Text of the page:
Patrick W. McGibbon previously served as AMT's Vice President of Strategic Analytics. In this role, he oversees the production of benchmarking surveys for manufacturing technology, the development and maintenance of AMT members’ market intelligence database and is responsible for AMT’s membership and member services programs. He leads a team of AMT analysts, research specialists and economists in providing analysis of the global manufacturing technology markets and producing the estimates of market activity in discrete product markets.
Mr. McGibbon joined AMT in this role in 1992 after working at the U.S. Department of Commerce for five years. There he served as an industry analyst providing insight, trade agreements, trade shows and special trade promotion programs such as the U.S. - Japan Cooperation Program. The US-JCP was a market access program introduced to identify and overcome non-tariff barriers to U.S. exports to Japan. He mentored three of the 25 companies in the program, which proved to be highly successful in providing those 25 companies access to the Japanese market and identifying obstacles for the U.S. and Japanese governments to resolve.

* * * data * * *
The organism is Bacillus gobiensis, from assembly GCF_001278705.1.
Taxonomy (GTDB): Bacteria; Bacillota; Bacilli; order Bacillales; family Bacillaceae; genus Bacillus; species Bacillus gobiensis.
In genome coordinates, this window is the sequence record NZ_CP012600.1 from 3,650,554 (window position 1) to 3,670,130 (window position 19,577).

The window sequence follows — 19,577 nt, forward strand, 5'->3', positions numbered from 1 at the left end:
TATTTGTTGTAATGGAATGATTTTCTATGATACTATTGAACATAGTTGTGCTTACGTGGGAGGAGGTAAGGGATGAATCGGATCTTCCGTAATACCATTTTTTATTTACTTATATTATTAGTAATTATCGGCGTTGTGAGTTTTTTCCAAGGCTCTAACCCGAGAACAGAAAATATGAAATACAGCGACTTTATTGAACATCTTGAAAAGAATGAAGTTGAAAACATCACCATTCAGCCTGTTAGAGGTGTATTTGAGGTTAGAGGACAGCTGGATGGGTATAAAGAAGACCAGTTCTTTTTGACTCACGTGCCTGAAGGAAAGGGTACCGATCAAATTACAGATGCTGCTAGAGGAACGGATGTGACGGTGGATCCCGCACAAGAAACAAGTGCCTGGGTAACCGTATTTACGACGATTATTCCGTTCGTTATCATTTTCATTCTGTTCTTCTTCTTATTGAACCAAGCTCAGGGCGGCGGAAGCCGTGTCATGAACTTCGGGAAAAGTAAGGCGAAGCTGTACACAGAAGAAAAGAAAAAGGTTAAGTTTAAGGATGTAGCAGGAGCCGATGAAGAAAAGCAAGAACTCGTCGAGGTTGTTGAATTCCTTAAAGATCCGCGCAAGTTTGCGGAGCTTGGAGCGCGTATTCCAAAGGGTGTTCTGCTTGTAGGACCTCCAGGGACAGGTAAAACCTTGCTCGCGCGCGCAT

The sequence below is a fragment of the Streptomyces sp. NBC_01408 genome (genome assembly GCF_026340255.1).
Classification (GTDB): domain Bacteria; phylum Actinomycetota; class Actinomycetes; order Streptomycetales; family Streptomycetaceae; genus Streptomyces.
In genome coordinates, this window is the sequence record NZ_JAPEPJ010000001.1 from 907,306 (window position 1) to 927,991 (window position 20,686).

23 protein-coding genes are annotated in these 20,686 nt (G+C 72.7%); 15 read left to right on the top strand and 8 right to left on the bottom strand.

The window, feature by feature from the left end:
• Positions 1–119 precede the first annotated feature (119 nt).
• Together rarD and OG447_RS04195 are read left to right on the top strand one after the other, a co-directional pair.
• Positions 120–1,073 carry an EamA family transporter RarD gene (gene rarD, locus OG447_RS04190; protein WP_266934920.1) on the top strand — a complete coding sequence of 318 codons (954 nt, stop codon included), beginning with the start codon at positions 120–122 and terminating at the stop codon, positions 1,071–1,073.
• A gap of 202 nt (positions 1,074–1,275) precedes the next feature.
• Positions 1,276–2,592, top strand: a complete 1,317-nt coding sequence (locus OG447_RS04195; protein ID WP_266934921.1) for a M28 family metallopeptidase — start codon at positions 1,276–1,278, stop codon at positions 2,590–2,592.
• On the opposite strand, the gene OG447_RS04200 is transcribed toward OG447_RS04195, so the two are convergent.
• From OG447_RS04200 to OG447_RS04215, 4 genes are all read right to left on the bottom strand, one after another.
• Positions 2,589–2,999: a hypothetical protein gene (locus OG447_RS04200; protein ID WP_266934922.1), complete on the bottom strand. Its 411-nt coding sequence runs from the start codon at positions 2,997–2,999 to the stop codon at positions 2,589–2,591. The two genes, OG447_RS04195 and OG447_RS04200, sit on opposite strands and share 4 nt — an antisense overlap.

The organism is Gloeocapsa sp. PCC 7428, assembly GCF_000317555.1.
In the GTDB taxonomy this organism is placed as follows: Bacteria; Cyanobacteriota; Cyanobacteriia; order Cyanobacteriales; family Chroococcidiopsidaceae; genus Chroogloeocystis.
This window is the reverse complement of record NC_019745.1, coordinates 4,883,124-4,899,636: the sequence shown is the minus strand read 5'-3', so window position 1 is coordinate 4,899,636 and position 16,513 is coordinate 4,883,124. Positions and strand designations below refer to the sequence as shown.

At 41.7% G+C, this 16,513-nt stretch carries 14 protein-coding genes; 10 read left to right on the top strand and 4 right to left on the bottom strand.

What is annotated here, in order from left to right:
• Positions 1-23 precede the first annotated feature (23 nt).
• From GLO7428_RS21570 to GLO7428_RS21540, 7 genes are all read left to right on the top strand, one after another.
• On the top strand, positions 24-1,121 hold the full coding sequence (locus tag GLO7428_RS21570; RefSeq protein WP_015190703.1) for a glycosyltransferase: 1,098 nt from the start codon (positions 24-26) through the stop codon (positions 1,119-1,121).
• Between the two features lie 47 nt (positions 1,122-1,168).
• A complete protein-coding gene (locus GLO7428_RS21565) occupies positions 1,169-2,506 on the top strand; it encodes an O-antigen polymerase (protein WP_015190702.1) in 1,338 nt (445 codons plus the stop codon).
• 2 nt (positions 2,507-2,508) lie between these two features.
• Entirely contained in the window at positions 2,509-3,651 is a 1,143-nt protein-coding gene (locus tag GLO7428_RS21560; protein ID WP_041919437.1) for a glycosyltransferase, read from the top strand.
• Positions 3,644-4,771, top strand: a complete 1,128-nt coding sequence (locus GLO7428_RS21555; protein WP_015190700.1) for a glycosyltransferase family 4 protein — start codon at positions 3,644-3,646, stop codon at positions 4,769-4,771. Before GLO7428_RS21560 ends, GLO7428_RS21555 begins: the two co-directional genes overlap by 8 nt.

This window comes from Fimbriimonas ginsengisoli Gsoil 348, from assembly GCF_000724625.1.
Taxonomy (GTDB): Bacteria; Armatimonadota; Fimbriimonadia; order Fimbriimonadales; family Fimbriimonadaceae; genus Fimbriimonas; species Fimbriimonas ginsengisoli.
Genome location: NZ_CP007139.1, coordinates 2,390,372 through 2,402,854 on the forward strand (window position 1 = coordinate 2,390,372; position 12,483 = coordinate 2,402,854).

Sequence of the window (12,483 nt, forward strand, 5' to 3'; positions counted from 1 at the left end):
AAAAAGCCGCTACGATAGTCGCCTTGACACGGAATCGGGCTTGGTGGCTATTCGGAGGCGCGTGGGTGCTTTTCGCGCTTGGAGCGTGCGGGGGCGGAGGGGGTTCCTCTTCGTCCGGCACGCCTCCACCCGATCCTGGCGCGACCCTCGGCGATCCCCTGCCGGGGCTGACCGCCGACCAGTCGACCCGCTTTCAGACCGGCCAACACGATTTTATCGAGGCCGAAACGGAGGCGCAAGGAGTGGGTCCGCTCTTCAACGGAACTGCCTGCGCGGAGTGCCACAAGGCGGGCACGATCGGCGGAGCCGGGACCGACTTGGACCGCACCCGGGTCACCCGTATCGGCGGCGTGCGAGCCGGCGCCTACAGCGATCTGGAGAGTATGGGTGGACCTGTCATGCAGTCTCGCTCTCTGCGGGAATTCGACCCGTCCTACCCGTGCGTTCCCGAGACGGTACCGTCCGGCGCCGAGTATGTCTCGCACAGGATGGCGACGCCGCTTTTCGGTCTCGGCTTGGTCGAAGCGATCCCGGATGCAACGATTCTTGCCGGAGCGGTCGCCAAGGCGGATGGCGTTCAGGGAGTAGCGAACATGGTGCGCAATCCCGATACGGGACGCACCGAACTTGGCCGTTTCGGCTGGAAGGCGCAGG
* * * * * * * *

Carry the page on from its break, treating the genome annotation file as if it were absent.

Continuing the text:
Mr. McGibbon was the Assistant Director of the National Machine Tool Builders’ Association (NMTBA) Statistical Department prior to joining the Commerce Department. NMTBA was the predecessor to AMT. Pat currently serves on the Industry Trade Advisory Committee on Automotive and Capital Goods issues (ITAC 2) as an advisor on international trade issues.
AMT - The Association For Manufacturing Technology (founded in 1902 as the National Machine Tool Builders' Association) supports and promotes the U.S. manufacturing technology industry. The association provides U.S. builders of manufacturing systems with the latest information on technical developments, trade and marketing opportunities, and economic issues. It also gathers and disseminates information about world markets, promotes its members' products in those markets, and acts as a representative on manufacturing technology matters to governments and trade organizations throughout the world.